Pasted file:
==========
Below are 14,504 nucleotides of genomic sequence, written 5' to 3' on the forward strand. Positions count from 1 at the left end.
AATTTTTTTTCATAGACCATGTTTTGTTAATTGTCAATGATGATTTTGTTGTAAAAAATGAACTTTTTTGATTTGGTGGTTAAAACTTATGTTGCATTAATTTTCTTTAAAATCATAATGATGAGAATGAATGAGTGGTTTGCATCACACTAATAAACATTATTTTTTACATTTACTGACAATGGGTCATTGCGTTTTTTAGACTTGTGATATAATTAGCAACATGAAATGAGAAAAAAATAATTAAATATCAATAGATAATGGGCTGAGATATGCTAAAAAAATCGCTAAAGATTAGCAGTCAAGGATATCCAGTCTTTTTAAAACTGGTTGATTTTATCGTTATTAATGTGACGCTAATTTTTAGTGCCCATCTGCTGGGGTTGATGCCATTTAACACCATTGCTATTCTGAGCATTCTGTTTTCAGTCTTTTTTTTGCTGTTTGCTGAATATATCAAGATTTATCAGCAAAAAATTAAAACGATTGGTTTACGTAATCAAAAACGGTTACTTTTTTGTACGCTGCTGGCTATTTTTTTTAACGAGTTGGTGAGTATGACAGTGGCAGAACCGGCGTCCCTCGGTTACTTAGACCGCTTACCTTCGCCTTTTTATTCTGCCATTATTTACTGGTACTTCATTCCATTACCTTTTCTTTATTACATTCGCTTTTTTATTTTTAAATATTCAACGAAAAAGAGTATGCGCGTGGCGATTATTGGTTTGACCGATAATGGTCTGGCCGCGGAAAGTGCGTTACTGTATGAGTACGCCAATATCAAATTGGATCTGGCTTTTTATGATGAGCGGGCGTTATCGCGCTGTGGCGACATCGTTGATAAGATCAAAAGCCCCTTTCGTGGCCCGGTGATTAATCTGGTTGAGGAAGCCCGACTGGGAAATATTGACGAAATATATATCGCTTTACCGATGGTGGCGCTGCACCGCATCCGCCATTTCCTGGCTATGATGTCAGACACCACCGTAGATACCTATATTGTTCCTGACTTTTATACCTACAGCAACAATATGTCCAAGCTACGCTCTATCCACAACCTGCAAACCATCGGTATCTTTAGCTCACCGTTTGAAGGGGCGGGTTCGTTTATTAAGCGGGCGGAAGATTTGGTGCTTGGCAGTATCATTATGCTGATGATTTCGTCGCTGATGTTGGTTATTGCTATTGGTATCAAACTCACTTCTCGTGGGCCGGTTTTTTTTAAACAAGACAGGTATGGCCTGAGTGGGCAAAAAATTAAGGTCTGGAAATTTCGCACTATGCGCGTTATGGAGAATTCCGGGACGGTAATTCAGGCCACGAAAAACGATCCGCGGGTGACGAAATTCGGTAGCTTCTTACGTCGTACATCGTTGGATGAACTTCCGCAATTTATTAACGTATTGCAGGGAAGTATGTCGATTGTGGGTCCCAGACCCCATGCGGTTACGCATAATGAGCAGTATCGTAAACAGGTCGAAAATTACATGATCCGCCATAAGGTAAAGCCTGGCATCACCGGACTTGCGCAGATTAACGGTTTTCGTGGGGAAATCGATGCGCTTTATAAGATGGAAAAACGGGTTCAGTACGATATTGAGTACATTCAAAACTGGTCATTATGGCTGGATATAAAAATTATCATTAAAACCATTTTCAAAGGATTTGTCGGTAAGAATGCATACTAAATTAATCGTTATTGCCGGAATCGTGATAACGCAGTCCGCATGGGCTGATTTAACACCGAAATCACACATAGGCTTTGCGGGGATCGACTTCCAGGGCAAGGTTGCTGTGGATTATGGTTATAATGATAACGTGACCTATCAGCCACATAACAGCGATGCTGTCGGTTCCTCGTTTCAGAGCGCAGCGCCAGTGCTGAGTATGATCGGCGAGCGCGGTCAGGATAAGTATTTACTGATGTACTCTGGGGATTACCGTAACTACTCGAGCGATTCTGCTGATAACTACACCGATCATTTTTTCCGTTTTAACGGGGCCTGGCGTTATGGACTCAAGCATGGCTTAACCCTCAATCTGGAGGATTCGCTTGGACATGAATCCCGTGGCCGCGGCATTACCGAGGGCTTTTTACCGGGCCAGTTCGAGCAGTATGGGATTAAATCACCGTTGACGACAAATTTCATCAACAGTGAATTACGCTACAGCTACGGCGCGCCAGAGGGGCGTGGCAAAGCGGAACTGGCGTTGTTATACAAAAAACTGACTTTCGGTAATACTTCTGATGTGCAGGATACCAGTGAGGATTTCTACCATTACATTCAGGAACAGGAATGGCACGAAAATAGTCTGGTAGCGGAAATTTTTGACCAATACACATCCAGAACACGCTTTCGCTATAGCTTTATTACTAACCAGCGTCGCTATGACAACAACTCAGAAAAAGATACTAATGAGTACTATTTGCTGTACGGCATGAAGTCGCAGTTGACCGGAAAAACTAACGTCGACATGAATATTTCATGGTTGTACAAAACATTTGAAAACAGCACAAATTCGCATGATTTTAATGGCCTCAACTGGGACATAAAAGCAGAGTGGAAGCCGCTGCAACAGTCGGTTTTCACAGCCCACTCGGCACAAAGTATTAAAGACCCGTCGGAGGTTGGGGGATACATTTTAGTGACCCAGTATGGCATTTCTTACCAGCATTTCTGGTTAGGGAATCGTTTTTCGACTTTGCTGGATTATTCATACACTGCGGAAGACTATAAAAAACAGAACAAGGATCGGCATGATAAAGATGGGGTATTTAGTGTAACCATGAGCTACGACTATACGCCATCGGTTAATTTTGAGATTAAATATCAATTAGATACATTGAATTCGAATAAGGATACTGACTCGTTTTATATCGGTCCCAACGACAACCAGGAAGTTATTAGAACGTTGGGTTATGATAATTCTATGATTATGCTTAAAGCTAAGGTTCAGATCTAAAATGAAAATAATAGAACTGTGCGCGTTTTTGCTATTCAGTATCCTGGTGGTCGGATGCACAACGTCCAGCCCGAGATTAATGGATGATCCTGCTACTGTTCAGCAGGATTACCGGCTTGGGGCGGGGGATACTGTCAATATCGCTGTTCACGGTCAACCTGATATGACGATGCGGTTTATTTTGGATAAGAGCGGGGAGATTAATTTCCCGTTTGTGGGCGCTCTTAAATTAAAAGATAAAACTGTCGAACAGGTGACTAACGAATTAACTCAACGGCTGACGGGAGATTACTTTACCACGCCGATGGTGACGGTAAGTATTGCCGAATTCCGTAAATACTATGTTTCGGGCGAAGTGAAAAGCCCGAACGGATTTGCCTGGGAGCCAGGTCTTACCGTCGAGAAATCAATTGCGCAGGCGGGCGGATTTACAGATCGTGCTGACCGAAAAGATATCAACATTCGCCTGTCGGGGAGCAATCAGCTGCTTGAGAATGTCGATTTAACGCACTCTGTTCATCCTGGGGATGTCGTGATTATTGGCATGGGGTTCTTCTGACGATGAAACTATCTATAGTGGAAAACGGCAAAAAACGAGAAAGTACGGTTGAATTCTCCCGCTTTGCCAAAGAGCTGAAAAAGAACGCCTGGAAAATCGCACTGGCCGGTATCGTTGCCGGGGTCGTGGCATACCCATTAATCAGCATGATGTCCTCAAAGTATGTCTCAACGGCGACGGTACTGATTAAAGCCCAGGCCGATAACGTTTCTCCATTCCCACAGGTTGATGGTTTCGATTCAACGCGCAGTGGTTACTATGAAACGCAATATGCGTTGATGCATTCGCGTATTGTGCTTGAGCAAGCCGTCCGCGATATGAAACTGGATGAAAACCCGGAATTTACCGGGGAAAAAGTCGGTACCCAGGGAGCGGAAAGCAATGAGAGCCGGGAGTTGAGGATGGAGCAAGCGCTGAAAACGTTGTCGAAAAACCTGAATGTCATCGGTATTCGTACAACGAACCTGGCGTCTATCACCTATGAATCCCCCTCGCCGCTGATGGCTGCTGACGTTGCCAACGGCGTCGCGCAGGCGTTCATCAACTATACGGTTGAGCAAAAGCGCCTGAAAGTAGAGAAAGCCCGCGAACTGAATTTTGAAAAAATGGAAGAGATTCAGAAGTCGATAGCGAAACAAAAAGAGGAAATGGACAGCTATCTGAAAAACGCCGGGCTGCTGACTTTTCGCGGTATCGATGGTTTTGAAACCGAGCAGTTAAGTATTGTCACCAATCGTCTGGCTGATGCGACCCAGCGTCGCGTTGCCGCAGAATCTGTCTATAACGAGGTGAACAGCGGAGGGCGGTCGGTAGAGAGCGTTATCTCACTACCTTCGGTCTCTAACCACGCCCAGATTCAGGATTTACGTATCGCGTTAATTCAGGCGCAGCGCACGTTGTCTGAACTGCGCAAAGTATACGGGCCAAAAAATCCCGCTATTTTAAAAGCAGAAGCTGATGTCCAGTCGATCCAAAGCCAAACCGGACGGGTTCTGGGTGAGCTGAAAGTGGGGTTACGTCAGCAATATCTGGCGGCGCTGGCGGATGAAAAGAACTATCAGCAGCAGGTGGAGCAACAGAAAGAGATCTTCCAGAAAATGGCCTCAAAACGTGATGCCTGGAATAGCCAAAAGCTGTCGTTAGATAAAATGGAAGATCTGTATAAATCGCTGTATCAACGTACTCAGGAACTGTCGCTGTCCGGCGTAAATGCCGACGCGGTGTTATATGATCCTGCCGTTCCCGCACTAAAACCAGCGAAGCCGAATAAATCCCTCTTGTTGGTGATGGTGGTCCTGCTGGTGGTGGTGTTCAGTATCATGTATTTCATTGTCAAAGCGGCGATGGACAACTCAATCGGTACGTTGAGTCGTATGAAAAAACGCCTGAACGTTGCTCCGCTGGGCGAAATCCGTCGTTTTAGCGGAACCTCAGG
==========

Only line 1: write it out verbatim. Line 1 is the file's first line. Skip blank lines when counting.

Below are 14,504 nucleotides of genomic sequence, written 5' to 3' on the forward strand. Positions count from 1 at the left end.